“Patients should learn exactly which device they have implanted in them because some devices have been associated with a higher risk of fractures, penetrations or even blood clots,” Dr. Kuo told Drugwatch. “I hesitate to single out any one manufacturer because the truth is they all have potential problems and that’s just the reality.”
Complications typically fall into three categories: procedural, delayed and retrieval.
- Access site bleeding and/or bruising
- Blood vessel puncture
- Incorrect placement and/or malposition of filter
- Defective filter deployment
- Blood vessel perforation
- Large clots in the filter that prevent removal
- Difficult retrieval causing long surgery times
- Scars in the vein that prevent removal
- Migration to another part of the vena cava, the heart or other organs
- Deep vein thrombosis
- Filter fracture or breakage
- Perforated organs
- Device infection
- Blockage that causes swelling in the legs
Adverse Event Reports and FDA Actions
Between 2005 and 2010, the FDA received nearly 1,000 adverse event reports involving IVC filters. Most involved device migration and embolization, which is movement of the entire filter or fracture fragments to the heart or lungs. Seventy cases involved perforation of the vena cava or internal organs, and 56 involved the device breaking.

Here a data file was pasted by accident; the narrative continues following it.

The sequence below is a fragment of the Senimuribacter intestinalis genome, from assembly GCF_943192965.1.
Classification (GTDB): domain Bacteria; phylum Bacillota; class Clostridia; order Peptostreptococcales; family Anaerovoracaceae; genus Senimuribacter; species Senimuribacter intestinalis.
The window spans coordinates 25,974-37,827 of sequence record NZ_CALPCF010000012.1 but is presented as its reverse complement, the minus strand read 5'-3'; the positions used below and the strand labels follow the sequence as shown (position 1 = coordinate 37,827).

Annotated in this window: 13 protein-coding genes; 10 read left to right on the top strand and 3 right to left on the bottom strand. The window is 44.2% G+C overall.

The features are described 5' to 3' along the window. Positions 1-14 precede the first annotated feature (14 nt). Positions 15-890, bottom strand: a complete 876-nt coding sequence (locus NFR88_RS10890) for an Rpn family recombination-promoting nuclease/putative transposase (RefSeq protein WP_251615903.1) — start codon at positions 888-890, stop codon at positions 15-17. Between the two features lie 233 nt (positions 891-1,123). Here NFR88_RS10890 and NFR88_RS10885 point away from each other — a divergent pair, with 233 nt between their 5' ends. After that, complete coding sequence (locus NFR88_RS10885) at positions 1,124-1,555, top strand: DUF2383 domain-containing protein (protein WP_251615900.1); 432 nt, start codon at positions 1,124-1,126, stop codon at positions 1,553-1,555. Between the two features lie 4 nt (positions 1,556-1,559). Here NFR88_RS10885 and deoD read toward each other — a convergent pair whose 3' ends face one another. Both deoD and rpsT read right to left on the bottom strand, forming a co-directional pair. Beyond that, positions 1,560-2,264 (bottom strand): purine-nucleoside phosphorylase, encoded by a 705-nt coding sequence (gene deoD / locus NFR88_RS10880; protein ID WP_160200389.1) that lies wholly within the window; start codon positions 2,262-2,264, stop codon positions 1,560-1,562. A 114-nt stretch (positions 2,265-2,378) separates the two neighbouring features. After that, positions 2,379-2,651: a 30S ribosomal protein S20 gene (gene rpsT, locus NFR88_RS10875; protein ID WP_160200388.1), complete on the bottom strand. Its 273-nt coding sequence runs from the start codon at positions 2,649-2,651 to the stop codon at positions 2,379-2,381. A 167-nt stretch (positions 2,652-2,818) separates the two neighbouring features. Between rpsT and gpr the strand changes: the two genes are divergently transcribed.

The agency concluded the complications could have been related to retrievable filters remaining in the body after the risk for pulmonary embolism had subsided. It recommends removing retrievable devices within 54 days after implantation if the risk has diminished.
The FDA is also requiring manufacturers to participate in studies that will provide additional information about the safety of permanent and retrievable filters. Manufacturers have been given the option of participating in specific research, known as the PRESERVE study, or various postmarketing surveillance studies.
PRESERVE stands for PREdicting the Safety and Effectiveness of InferioR VEna Cava Filters. The independent national clinical study will examine the safety and effectiveness of using IVC filters to prevent pulmonary embolism. The PRESERVE study is slated for completion in May 2019.